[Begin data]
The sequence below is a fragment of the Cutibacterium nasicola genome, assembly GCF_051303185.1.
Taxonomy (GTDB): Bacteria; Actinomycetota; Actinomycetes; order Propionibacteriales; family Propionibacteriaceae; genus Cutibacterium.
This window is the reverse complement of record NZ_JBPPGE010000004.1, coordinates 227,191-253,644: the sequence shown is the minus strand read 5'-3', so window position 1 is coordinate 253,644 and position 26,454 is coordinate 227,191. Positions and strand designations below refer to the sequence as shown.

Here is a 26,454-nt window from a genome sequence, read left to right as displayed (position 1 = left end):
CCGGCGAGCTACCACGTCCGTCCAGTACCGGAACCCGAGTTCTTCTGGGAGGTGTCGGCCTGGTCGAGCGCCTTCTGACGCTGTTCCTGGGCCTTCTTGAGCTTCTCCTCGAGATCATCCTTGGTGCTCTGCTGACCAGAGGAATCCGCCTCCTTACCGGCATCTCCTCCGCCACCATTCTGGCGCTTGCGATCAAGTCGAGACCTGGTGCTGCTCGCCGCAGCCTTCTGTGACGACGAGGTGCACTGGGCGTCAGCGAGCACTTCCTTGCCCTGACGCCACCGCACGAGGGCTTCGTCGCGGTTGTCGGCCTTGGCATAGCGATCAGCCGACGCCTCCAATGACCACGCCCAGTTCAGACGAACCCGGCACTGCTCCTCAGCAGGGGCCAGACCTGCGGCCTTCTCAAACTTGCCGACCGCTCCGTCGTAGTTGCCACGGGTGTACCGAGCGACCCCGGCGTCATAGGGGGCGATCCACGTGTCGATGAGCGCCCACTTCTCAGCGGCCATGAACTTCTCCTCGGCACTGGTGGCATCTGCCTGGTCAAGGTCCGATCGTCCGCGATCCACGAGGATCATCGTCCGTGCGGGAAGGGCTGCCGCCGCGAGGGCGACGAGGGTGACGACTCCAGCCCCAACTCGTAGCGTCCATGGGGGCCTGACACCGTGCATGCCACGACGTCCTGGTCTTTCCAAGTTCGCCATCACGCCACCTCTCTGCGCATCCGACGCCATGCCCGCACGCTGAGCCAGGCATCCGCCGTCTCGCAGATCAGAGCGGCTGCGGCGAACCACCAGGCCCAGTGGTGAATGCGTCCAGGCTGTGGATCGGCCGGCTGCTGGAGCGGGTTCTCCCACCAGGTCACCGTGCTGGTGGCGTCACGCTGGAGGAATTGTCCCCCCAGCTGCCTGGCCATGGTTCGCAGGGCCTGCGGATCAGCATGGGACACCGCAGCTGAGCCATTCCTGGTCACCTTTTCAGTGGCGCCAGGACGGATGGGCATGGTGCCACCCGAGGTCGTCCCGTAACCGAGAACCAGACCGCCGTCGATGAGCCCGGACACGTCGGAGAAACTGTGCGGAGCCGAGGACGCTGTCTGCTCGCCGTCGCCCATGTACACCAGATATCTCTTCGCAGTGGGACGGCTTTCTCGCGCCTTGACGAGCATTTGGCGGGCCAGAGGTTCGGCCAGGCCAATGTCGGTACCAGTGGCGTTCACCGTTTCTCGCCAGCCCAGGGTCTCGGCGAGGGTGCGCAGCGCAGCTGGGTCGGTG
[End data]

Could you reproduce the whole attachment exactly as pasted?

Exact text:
The sequence below is a fragment of the Cutibacterium nasicola genome, assembly GCF_051303185.1.
Taxonomy (GTDB): Bacteria; Actinomycetota; Actinomycetes; order Propionibacteriales; family Propionibacteriaceae; genus Cutibacterium.
This window is the reverse complement of record NZ_JBPPGE010000004.1, coordinates 227,191-253,644: the sequence shown is the minus strand read 5'-3', so window position 1 is coordinate 253,644 and position 26,454 is coordinate 227,191. Positions and strand designations below refer to the sequence as shown.

Here is a 26,454-nt window from a genome sequence, read left to right as displayed (position 1 = left end):
CCGGCGAGCTACCACGTCCGTCCAGTACCGGAACCCGAGTTCTTCTGGGAGGTGTCGGCCTGGTCGAGCGCCTTCTGACGCTGTTCCTGGGCCTTCTTGAGCTTCTCCTCGAGATCATCCTTGGTGCTCTGCTGACCAGAGGAATCCGCCTCCTTACCGGCATCTCCTCCGCCACCATTCTGGCGCTTGCGATCAAGTCGAGACCTGGTGCTGCTCGCCGCAGCCTTCTGTGACGACGAGGTGCACTGGGCGTCAGCGAGCACTTCCTTGCCCTGACGCCACCGCACGAGGGCTTCGTCGCGGTTGTCGGCCTTGGCATAGCGATCAGCCGACGCCTCCAATGACCACGCCCAGTTCAGACGAACCCGGCACTGCTCCTCAGCAGGGGCCAGACCTGCGGCCTTCTCAAACTTGCCGACCGCTCCGTCGTAGTTGCCACGGGTGTACCGAGCGACCCCGGCGTCATAGGGGGCGATCCACGTGTCGATGAGCGCCCACTTCTCAGCGGCCATGAACTTCTCCTCGGCACTGGTGGCATCTGCCTGGTCAAGGTCCGATCGTCCGCGATCCACGAGGATCATCGTCCGTGCGGGAAGGGCTGCCGCCGCGAGGGCGACGAGGGTGACGACTCCAGCCCCAACTCGTAGCGTCCATGGGGGCCTGACACCGTGCATGCCACGACGTCCTGGTCTTTCCAAGTTCGCCATCACGCCACCTCTCTGCGCATCCGACGCCATGCCCGCACGCTGAGCCAGGCATCCGCCGTCTCGCAGATCAGAGCGGCTGCGGCGAACCACCAGGCCCAGTGGTGAATGCGTCCAGGCTGTGGATCGGCCGGCTGCTGGAGCGGGTTCTCCCACCAGGTCACCGTGCTGGTGGCGTCACGCTGGAGGAATTGTCCCCCCAGCTGCCTGGCCATGGTTCGCAGGGCCTGCGGATCAGCATGGGACACCGCAGCTGAGCCATTCCTGGTCACCTTTTCAGTGGCGCCAGGACGGATGGGCATGGTGCCACCCGAGGTCGTCCCGTAACCGAGAACCAGACCGCCGTCGATGAGCCCGGACACGTCGGAGAAACTGTGCGGAGCCGAGGACGCTGTCTGCTCGCCGTCGCCCATGTACACCAGATATCTCTTCGCAGTGGGACGGCTTTCTCGCGCCTTGACGAGCATTTGGCGGGCCAGAGGTTCGGCCAGGCCAATGTCGGTACCAGTGGCGTTCACCGTTTCTCGCCAGCCCAGGGTCTCGGCGAGGGTGCGCAGCGCAGCTGGGTCGGTG